Flooding Dormant Orchards for Groundwater Recharge
One of California’s most precious resources is below our feet: the water stored in underground aquifers. In dry years like the one we are experiencing now, surface water becomes scarce, and we rely on these aquifers to make up some of the difference. Researchers like Helen Dahlke at UC Davis believe that recharging this groundwater is an important part to a more sustainable future. This could include flooding orchards during dormancy.
Dahlke… “We've only been able to do a few studies on perennial crops. We actually did one with the California Almond Board and we only applied about two feet of water in the winter on two almond orchards. And both of them received the water in January, so well within the dormancy period. We did not see any negative effects on yield. We actually did see a positive effect on the hydration status of the trees. So some of the trees in the flood treatments did stay more hydrated during the growing season so they didn't need as much irrigation water. And also seems to have no effect or no negative effect on root growth. So your roots are actually the crucial part because they are the ones responsible for taking up water and nutrients. And we did not see any negative effect on root growth or lifespan of roots.”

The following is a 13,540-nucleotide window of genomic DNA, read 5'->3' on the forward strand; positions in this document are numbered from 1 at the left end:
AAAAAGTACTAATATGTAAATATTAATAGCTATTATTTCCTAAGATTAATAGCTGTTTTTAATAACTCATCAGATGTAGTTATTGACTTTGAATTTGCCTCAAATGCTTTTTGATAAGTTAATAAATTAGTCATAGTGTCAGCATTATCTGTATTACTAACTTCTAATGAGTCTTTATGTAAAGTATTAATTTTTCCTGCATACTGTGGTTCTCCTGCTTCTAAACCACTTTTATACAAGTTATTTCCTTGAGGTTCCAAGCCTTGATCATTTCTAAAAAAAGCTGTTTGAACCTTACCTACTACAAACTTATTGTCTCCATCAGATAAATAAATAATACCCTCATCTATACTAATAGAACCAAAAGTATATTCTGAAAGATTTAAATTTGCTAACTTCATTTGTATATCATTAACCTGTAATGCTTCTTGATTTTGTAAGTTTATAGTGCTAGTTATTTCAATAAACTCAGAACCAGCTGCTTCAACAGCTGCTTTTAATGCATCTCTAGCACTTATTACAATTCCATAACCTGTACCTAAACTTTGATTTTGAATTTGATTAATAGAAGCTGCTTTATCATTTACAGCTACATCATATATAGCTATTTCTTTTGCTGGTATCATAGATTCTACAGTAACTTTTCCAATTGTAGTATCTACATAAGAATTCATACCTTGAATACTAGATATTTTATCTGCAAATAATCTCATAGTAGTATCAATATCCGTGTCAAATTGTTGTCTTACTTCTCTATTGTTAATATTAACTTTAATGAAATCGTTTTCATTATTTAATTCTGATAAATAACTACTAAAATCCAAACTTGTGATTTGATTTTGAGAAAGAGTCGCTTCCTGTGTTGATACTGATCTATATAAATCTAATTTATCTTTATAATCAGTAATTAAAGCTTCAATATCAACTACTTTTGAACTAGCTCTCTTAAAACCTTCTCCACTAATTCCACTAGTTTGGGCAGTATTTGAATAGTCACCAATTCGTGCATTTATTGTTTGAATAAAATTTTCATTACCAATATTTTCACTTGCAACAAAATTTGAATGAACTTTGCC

Dahlke emphasized that groundwater recharge is just one action that will be required to maintain our water resources.